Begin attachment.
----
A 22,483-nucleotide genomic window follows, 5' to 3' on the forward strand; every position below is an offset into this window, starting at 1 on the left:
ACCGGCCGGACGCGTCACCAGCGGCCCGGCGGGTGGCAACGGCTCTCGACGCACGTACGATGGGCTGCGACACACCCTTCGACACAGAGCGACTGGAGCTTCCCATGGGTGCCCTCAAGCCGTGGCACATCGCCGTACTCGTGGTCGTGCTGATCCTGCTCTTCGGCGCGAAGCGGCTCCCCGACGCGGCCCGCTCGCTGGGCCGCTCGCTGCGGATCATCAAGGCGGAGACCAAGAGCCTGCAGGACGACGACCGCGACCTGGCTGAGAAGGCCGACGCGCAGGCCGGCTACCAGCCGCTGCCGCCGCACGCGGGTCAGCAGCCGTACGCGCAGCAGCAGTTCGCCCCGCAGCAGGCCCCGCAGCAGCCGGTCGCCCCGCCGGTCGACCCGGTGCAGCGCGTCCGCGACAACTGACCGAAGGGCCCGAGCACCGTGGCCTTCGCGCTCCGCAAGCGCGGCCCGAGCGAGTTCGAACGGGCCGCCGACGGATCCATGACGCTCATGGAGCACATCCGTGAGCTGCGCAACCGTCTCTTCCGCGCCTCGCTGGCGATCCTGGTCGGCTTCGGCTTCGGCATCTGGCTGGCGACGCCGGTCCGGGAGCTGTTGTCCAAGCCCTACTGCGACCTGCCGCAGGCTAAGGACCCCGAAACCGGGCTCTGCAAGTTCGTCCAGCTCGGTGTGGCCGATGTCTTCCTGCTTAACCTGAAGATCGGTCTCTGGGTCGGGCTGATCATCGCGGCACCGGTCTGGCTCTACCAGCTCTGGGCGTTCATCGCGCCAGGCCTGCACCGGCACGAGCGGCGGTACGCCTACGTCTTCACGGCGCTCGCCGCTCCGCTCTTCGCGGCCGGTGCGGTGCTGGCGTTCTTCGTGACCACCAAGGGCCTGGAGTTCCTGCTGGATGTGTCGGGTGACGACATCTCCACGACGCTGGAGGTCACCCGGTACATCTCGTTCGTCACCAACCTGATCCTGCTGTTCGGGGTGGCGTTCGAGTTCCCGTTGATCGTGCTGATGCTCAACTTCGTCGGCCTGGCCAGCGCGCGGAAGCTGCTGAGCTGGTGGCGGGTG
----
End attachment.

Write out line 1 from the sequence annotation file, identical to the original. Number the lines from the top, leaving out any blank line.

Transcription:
A 22,483-nucleotide genomic window follows, 5' to 3' on the forward strand; every position below is an offset into this window, starting at 1 on the left: